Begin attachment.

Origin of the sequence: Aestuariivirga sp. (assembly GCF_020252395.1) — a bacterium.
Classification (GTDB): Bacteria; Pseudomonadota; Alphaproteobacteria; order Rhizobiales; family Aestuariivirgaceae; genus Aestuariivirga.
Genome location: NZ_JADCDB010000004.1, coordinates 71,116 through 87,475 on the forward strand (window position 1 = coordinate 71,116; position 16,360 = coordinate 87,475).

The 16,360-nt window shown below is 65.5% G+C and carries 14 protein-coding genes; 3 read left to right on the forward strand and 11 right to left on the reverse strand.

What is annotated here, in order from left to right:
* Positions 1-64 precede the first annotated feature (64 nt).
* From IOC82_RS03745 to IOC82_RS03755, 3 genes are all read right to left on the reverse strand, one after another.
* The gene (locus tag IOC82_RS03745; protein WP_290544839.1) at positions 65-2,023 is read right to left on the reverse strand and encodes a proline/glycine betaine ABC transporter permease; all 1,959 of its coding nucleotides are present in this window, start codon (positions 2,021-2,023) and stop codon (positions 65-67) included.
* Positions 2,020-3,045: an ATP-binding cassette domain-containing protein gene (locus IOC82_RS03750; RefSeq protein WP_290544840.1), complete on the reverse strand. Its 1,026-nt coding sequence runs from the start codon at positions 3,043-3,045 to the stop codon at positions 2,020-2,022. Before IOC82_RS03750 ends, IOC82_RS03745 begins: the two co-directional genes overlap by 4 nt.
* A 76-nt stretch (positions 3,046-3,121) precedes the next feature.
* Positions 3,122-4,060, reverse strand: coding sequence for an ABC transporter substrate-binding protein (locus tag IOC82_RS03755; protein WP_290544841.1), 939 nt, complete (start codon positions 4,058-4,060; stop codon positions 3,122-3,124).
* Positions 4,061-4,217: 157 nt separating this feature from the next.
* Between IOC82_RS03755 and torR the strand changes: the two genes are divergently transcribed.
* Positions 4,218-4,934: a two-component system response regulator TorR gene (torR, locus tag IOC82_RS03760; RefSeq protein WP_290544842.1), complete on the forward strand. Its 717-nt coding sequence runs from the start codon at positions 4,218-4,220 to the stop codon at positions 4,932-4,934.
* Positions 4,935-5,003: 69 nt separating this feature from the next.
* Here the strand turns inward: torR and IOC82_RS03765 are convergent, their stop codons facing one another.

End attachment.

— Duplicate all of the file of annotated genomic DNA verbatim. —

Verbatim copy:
Origin of the sequence: Aestuariivirga sp. (assembly GCF_020252395.1) — a bacterium.
Classification (GTDB): Bacteria; Pseudomonadota; Alphaproteobacteria; order Rhizobiales; family Aestuariivirgaceae; genus Aestuariivirga.
Genome location: NZ_JADCDB010000004.1, coordinates 71,116 through 87,475 on the forward strand (window position 1 = coordinate 71,116; position 16,360 = coordinate 87,475).

The 16,360-nt window shown below is 65.5% G+C and carries 14 protein-coding genes; 3 read left to right on the forward strand and 11 right to left on the reverse strand.

What is annotated here, in order from left to right:
* Positions 1-64 precede the first annotated feature (64 nt).
* From IOC82_RS03745 to IOC82_RS03755, 3 genes are all read right to left on the reverse strand, one after another.
* The gene (locus tag IOC82_RS03745; protein WP_290544839.1) at positions 65-2,023 is read right to left on the reverse strand and encodes a proline/glycine betaine ABC transporter permease; all 1,959 of its coding nucleotides are present in this window, start codon (positions 2,021-2,023) and stop codon (positions 65-67) included.
* Positions 2,020-3,045: an ATP-binding cassette domain-containing protein gene (locus IOC82_RS03750; RefSeq protein WP_290544840.1), complete on the reverse strand. Its 1,026-nt coding sequence runs from the start codon at positions 3,043-3,045 to the stop codon at positions 2,020-2,022. Before IOC82_RS03750 ends, IOC82_RS03745 begins: the two co-directional genes overlap by 4 nt.
* A 76-nt stretch (positions 3,046-3,121) precedes the next feature.
* Positions 3,122-4,060, reverse strand: coding sequence for an ABC transporter substrate-binding protein (locus tag IOC82_RS03755; protein WP_290544841.1), 939 nt, complete (start codon positions 4,058-4,060; stop codon positions 3,122-3,124).
* Positions 4,061-4,217: 157 nt separating this feature from the next.
* Between IOC82_RS03755 and torR the strand changes: the two genes are divergently transcribed.
* Positions 4,218-4,934: a two-component system response regulator TorR gene (torR, locus tag IOC82_RS03760; RefSeq protein WP_290544842.1), complete on the forward strand. Its 717-nt coding sequence runs from the start codon at positions 4,218-4,220 to the stop codon at positions 4,932-4,934.
* Positions 4,935-5,003: 69 nt separating this feature from the next.
* Here the strand turns inward: torR and IOC82_RS03765 are convergent, their stop codons facing one another.